I was a cranky Kat last week. Come to think of it, I was kind of cranky the week before that, too. I think I realized tonight what was making me Mrs. Cranky McNastypants.
Ironically, somewhere in the last year or so, just as I found myself in the admittedly enviable position of being able to do what I really enjoy for a living, I stopped enjoying it. I was so darned determined to prove to people that I’m good at what I do, I turned what should have been a calling into a “job.”
When you’re in your calling, what you feel should mostly be joy. Something about the work connects with something deep inside you. You’re doing what you were made to do, and that should feel good. And I know this because I have felt that over the last year or so. But for the last few months, it was becoming less frequent, just as the progression of events in my vocational life should have made it more often.
I’m not saying you don’t have aggravations and frustrations when you’re working in your calling. There will always be jerks, and weenies, and infuriating technical snafus. But I wasn’t enjoying the work itself. It had become labor.
I did a little etymological research. The root for the word “work” is related to “activity” and “accomplishment.” “Vocation” comes from the root word for “voice”–meaning something is calling to you; which is why “vocation” and “calling” are such close synonyms. “Labor,” however, comes from a root word that means “totter, slip, or sleep.”
When you’re awake to your calling, your work does give you a sense of accomplishment. You feel that you’re getting somewhere, that you’re completing your opus, or at least contributing to it. But when you’re slipping out of touch with your soul, your deep inner self, you totter into labor, and you lose consciousness of why you’re putting forth that effort.
Okay, enough with the big words and the heavy stuff. That’s not the main point of this post.
Have I ever told you the story of how I got involved in social media, online communities, and blogging in the first place? No? Maybe elsewhere? It’s an interesting story, that. I’ll probably share it here soon.
At any rate, there was a time when talking with other folks online, getting to know them and letting them get to know me, was fun. Sharing stories and hearing what people had to say about them was fun. Figuring out how to write a title so that people absopositivenlutely had to click on it and read the post, was fun. Learning and teaching and mentoring and being mentored online was fun.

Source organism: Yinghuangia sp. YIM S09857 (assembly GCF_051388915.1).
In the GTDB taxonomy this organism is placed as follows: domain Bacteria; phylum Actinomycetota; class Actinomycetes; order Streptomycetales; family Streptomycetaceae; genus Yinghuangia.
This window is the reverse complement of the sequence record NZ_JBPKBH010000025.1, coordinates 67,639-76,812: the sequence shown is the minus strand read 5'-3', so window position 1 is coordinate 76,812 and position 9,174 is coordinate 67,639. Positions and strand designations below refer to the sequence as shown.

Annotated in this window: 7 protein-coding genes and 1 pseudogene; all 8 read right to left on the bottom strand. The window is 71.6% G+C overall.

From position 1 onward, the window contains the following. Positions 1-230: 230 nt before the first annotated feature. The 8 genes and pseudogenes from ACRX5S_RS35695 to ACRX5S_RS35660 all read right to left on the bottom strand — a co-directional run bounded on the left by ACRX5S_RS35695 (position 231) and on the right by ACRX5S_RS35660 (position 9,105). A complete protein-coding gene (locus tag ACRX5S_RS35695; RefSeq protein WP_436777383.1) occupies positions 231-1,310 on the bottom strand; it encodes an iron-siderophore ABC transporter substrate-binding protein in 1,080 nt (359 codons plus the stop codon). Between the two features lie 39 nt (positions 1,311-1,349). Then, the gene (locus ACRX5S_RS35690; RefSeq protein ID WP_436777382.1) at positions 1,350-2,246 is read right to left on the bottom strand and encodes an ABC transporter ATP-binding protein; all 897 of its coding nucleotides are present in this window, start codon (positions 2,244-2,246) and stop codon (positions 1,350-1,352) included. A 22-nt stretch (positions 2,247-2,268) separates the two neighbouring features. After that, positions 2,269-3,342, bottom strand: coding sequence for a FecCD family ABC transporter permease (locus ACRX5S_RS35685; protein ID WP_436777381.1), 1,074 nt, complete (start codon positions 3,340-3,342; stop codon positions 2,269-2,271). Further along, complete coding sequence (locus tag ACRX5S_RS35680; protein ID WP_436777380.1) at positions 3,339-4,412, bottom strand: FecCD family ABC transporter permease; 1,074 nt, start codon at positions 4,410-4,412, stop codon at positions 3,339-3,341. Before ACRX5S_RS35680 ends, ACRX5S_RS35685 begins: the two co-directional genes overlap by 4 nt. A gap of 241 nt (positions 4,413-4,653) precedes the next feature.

And then, sometime after I started getting paid to do those things, I think the guilt hit. I love my parents and grandparents, but quite frankly, growing up I got the very strong impression that work was supposed to be a miserable, hard, difficult thing. If it wasn’t, you probably weren’t doing it right. Or, more to the point, if it wasn’t, you were probably not putting in a hard day’s work. This meant you were, as my granny would say, a hippie. Or just plain lazy. Let’s just say my elders did not really grok Csizsentmihaly’s concept of flow.
I also have a large number of loved ones who would very much like to be doing something they really enjoyed for a living. As much as they’ve tried to be happy for me as my vocational life kept getting better, I can’t help but feel an undercurrent of envy. Whether it’s a true reflection of their feelings or not, I kept imagining them thinking “What on earth did she do to deserve this?” So anyway. Guilt. Lotta guilt.
I started trying to make my work seem more like, well, work. I got deadly flipping serious. About everything. I lost the playfulness, sense of exploration and lighthearted curiosity that made this work my métier in the first place.
Part of this is a function of my personality type. When I’m in a healthy place, my humor and idealism shine through. When I’m in a less-healthy spot, I get increasingly “heavy” (metaphorically, spiritually and physically–I gain weight when I’m down).
So this week, I’m resolving to unload the guilt, recapture my joy and start having fun again. Online. Offline. At work. In my marriage. With my kids. With my other relationships.
Because truthfully, that’s the only way I can be really good at any of those things.